JOHNSTOWN, Pa. - In the 1977 cult hit movie "Slap Shot," when player/coach Reggie Dunlop learns his minor-league hockey team will fold, he boosts player morale by planting a phoney story in the local paper: The Charlestown Chiefs are moving south.
And now, 22 years after they were founded in a moment of inspiration from the film, the real-life Johnstown Chiefs really are moving south, to Greenville, South Carolina.
But the move is doing anything but boosting the morale of this gritty town, where the economy and its people never recovered from the steel industry meltdown of the 1970s and the last of three titanic floods.
The movie, starring Paul Newman, was shot in Johnstown as a barely disguised homage to the beloved Johnstown Jets. The team folded the year the movie was released, after floodwaters damaged ice-making equipment at the team's riverside arena.
The Johnstown Chiefs were founded in 1988, and a succession of owners has laboured to keep the team alive, largely because "Slap Shot" stoked interest in the city's tragicomic love affair with what the movie called "old-time hockey."
"'Slap Shot' was a big factor in me, personally, having the team here, owning the team," said majority owner and head coach Neil Smith, 56. "I was fascinated by that: the original building, the small town, the whole thing."
Formerly the general manager who led the New York Rangers to their last Stanley Cup championship in 1994, Smith bought the cash-strapped Chiefs in 2002. He promised not to move them for at least two seasons but sought a local buyer sentimental enough to keep the team in town and rich enough to write off the team's perennial losses.
(Movie irony: The rich owner in "Slap Shot" folded the team as a tax write-off.)
Trouble is, hockey in rough-and-tumble Johnstown, about 60 miles (100 kilometres) east of Pittsburgh, sells better on DVD these days. Now, Smith's pipe dream is selling out the team's farewell game Saturday at the 4,001-seat arena, built in 1950.
Despite a top ticket of $14 and no seat more than 15 rows from the ice, the Chiefs have only 900 season ticket holders and appeared lucky to draw two-thirds as many fans on a recent Wednesday night. Smith needed 2,700 fans each night to break even.
The Chiefs have rarely been a winner and, reportedly, never a moneymaker. What's unclear is whether a rebound is on the horizon.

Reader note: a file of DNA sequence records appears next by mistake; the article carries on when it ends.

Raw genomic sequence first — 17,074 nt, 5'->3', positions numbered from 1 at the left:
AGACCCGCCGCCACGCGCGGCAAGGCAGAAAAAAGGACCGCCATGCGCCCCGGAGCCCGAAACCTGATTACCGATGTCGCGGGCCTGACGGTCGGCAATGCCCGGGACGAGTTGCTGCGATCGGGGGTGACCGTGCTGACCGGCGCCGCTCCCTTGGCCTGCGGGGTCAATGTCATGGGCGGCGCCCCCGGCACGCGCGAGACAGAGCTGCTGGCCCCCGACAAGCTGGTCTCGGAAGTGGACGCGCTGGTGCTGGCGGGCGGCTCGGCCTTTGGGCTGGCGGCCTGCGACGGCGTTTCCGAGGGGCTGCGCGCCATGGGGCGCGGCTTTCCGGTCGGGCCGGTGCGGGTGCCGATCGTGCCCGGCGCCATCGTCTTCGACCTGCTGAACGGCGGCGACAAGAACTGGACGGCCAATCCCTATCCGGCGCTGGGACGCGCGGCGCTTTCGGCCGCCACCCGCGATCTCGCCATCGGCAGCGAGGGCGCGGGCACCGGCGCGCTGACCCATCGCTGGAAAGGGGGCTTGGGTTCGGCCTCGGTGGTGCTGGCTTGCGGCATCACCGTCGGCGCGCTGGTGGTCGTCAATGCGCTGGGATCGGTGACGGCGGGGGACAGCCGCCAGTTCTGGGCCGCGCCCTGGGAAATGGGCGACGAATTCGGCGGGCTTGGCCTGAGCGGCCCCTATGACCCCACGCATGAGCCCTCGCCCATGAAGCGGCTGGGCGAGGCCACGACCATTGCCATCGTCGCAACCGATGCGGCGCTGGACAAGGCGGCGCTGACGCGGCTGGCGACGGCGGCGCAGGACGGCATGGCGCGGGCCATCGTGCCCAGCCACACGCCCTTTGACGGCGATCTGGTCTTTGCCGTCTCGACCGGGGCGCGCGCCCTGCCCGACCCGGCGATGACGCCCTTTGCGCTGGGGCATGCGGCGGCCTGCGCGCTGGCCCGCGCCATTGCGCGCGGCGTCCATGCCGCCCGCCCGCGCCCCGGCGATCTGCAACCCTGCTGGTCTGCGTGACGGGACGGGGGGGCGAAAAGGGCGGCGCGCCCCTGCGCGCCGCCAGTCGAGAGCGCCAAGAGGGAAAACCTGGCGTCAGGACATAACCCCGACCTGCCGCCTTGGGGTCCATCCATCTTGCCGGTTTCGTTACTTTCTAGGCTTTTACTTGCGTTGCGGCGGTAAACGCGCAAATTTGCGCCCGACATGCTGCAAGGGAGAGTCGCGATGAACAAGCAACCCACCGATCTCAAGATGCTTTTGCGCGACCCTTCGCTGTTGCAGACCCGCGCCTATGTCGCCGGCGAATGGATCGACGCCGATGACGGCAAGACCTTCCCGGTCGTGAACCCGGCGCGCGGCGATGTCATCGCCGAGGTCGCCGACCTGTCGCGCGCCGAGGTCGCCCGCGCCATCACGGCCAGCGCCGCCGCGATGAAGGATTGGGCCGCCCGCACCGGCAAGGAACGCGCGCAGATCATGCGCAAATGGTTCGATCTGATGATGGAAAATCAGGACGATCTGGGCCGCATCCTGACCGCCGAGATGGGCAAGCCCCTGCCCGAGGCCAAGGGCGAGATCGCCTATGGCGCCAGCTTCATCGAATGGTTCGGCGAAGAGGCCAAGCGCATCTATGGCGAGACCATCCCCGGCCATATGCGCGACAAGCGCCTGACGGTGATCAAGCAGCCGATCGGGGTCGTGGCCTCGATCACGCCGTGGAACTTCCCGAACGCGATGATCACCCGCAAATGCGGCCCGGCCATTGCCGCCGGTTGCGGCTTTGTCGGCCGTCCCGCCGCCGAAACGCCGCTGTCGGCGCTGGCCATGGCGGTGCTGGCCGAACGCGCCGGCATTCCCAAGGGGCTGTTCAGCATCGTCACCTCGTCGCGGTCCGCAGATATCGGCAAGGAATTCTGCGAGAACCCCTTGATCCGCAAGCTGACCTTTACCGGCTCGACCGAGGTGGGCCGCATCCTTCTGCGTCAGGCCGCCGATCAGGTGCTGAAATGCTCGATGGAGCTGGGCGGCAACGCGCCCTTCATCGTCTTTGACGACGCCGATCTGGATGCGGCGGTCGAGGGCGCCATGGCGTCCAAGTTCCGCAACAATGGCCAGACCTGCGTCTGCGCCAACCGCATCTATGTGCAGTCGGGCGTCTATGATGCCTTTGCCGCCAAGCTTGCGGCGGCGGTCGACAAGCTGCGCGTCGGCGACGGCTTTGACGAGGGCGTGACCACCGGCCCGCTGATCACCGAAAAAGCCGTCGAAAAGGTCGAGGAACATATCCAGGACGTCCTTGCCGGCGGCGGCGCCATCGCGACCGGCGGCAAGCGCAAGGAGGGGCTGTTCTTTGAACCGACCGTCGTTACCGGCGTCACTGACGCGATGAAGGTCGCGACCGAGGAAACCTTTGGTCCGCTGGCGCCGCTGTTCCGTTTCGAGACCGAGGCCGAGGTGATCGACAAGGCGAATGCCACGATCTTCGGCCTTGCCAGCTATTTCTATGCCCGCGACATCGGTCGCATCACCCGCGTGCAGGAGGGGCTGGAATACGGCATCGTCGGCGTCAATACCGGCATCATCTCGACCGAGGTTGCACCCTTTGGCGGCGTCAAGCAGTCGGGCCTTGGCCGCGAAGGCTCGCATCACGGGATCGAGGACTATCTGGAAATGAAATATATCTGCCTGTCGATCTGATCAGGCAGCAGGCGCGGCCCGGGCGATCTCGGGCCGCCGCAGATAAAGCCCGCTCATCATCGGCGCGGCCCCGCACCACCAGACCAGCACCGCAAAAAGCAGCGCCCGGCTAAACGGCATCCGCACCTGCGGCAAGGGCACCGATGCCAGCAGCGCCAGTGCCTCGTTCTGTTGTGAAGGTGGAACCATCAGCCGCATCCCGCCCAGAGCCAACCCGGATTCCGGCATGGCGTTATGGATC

Smith's minority partner, attorney Ned Nakles, is selling his 10 per cent share but forming a non-profit to retain rights to the Chiefs name, logo, records and statistics - just in case.
Given Smith's battles with various partners (he's suing one group for $300,000 in allegedly unpaid bills) and a rugged economy, it's surprising the Chiefs have lasted as long as they have.
Living amid that economic reality is Bill Felix, who owns a candy store down the street.
"Eleven dollars, seven dollars, seven dollars ... ," he drones, ticking off sales figures for recent days, recounting chilly nights spent in a sleeping bag in the back room of his run-down store.
Bad news? Sure, but it's the Chiefs' move that brings tears to his eyes.
"The first day (I heard of the move), I was in a lot of depression - more than the business, the recession, you know, the non-important things," he said with a wry smile. "Losing the Chiefs, you couldn't go any lower than what was happening in the world."
Scott McLachlan has run Scott's By Dam Bar, the city's unofficial game-day hangout, for 18 years. Fans from both sides pack his tavern before and after home games, and he feeds most opposing teams. Thankfully, the mortgage is paid.
"I'm gonna lose probably about 30 to 40 per cent - between $80,000 and $100,000 a year I'm gonna lose" when the Chiefs leave, McLachlan said.
Reg Kent and his wife, Barbara, are game-day regulars.
Kent inspired Paul Newman's Reg Dunlop character, and taught the actor how to use a hockey stick. Kent was the Jets' leading scorer for several of his nine seasons in the 1960s and 70s, when players were local matinee idols.
"I started back in '65 when the town was vibrant: The mills were working around the clock; the mines were 'round the clock," Kent said. "There's been a pretty big change here in this town.
"It's just kind of a slow death."
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